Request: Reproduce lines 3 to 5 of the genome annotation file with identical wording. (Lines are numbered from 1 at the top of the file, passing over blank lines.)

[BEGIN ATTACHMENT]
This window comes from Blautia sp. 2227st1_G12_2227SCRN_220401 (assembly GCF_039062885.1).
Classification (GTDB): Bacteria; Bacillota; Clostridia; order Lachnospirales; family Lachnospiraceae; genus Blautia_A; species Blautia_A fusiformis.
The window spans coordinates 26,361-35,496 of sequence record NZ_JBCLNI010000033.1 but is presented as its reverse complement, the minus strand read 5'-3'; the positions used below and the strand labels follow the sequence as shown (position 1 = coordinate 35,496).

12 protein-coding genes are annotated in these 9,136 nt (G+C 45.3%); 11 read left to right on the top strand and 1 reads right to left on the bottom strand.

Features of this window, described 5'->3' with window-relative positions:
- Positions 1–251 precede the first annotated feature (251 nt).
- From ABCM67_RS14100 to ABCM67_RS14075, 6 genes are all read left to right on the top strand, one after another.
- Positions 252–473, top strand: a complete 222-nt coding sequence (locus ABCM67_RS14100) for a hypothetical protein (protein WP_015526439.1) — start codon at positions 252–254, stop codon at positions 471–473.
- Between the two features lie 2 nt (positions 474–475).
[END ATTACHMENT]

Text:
The window spans coordinates 26,361-35,496 of sequence record NZ_JBCLNI010000033.1 but is presented as its reverse complement, the minus strand read 5'-3'; the positions used below and the strand labels follow the sequence as shown (position 1 = coordinate 35,496).

12 protein-coding genes are annotated in these 9,136 nt (G+C 45.3%); 11 read left to right on the top strand and 1 reads right to left on the bottom strand.

Features of this window, described 5'->3' with window-relative positions: